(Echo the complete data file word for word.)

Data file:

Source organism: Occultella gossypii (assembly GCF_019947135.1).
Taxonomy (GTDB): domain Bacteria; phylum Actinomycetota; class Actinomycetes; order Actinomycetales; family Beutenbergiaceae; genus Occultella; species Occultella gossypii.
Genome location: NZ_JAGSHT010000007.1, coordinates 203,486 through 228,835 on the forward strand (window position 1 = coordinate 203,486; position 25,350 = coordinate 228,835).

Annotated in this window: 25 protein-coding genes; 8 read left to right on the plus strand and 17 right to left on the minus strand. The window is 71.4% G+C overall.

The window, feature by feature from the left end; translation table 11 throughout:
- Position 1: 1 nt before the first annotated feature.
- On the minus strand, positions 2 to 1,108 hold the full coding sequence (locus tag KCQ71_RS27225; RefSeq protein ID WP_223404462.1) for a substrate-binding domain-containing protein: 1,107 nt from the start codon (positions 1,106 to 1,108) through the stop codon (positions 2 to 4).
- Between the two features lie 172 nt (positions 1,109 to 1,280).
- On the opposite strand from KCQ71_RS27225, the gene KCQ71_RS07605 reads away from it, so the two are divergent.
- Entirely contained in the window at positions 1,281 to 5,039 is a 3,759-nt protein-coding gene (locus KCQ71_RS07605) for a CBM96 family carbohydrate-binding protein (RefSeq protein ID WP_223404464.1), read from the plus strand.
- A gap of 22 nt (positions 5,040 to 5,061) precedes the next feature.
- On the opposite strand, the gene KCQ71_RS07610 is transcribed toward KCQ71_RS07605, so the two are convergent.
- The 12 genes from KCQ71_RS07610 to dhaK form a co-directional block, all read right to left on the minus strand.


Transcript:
Source organism: Occultella gossypii (assembly GCF_019947135.1).
Taxonomy (GTDB): domain Bacteria; phylum Actinomycetota; class Actinomycetes; order Actinomycetales; family Beutenbergiaceae; genus Occultella; species Occultella gossypii.
Genome location: NZ_JAGSHT010000007.1, coordinates 203,486 through 228,835 on the forward strand (window position 1 = coordinate 203,486; position 25,350 = coordinate 228,835).

Annotated in this window: 25 protein-coding genes; 8 read left to right on the plus strand and 17 right to left on the minus strand. The window is 71.4% G+C overall.

The window, feature by feature from the left end; translation table 11 throughout:
- Position 1: 1 nt before the first annotated feature.
- On the minus strand, positions 2 to 1,108 hold the full coding sequence (locus tag KCQ71_RS27225; RefSeq protein ID WP_223404462.1) for a substrate-binding domain-containing protein: 1,107 nt from the start codon (positions 1,106 to 1,108) through the stop codon (positions 2 to 4).
- Between the two features lie 172 nt (positions 1,109 to 1,280).
- On the opposite strand from KCQ71_RS27225, the gene KCQ71_RS07605 reads away from it, so the two are divergent.
- Entirely contained in the window at positions 1,281 to 5,039 is a 3,759-nt protein-coding gene (locus KCQ71_RS07605) for a CBM96 family carbohydrate-binding protein (RefSeq protein ID WP_223404464.1), read from the plus strand.
- A gap of 22 nt (positions 5,040 to 5,061) precedes the next feature.
- On the opposite strand, the gene KCQ71_RS07610 is transcribed toward KCQ71_RS07605, so the two are convergent.
- The 12 genes from KCQ71_RS07610 to dhaK form a co-directional block, all read right to left on the minus strand.